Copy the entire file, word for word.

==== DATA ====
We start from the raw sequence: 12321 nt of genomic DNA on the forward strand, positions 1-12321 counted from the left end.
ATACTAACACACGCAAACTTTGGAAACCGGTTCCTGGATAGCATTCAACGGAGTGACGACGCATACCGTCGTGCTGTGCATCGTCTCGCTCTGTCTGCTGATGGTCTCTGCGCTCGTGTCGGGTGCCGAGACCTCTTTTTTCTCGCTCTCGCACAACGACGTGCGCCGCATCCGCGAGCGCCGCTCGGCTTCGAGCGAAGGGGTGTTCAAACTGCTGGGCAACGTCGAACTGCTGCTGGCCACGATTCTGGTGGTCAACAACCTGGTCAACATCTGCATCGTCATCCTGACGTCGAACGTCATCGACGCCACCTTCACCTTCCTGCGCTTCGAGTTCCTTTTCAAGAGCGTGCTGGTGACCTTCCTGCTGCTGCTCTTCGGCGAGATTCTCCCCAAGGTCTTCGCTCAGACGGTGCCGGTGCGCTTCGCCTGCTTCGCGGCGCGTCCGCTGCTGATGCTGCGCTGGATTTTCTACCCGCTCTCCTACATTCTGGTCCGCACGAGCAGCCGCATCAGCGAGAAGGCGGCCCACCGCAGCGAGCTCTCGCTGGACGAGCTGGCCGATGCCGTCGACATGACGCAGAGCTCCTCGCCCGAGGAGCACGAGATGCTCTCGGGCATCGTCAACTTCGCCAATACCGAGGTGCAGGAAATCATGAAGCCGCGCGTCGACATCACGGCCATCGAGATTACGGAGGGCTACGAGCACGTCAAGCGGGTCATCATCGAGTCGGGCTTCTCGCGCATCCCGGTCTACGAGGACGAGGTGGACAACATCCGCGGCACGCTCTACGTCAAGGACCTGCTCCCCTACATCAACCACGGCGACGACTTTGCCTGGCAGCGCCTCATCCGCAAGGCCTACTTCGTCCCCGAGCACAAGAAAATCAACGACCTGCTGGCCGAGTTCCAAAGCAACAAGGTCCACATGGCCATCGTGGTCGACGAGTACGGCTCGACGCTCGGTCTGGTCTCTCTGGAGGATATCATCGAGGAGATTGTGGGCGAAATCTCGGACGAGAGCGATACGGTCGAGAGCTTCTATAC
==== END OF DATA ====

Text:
We start from the raw sequence: 12321 nt of genomic DNA on the forward strand, positions 1-12321 counted from the left end.
ATACTAACACACGCAAACTTTGGAAACCGGTTCCTGGATAGCATTCAACGGAGTGACGACGCATACCGTCGTGCTGTGCATCGTCTCGCTCTGTCTGCTGATGGTCTCTGCGCTCGTGTCGGGTGCCGAGACCTCTTTTTTCTCGCTCTCGCACAACGACGTGCGCCGCATCCGCGAGCGCCGCTCGGCTTCGAGCGAAGGGGTGTTCAAACTGCTGGGCAACGTCGAACTGCTGCTGGCCACGATTCTGGTGGTCAACAACCTGGTCAACATCTGCATCGTCATCCTGACGTCGAACGTCATCGACGCCACCTTCACCTTCCTGCGCTTCGAGTTCCTTTTCAAGAGCGTGCTGGTGACCTTCCTGCTGCTGCTCTTCGGCGAGATTCTCCCCAAGGTCTTCGCTCAGACGGTGCCGGTGCGCTTCGCCTGCTTCGCGGCGCGTCCGCTGCTGATGCTGCGCTGGATTTTCTACCCGCTCTCCTACATTCTGGTCCGCACGAGCAGCCGCATCAGCGAGAAGGCGGCCCACCGCAGCGAGCTCTCGCTGGACGAGCTGGCCGATGCCGTCGACATGACGCAGAGCTCCTCGCCCGAGGAGCACGAGATGCTCTCGGGCATCGTCAACTTCGCCAATACCGAGGTGCAGGAAATCATGAAGCCGCGCGTCGACATCACGGCCATCGAGATTACGGAGGGCTACGAGCACGTCAAGCGGGTCATCATCGAGTCGGGCTTCTCGCGCATCCCGGTCTACGAGGACGAGGTGGACAACATCCGCGGCACGCTCTACGTCAAGGACCTGCTCCCCTACATCAACCACGGCGACGACTTTGCCTGGCAGCGCCTCATCCGCAAGGCCTACTTCGTCCCCGAGCACAAGAAAATCAACGACCTGCTGGCCGAGTTCCAAAGCAACAAGGTCCACATGGCCATCGTGGTCGACGAGTACGGCTCGACGCTCGGTCTGGTCTCTCTGGAGGATATCATCGAGGAGATTGTGGGCGAAATCTCGGACGAGAGCGATACGGTCGAGAGCTTCTATAC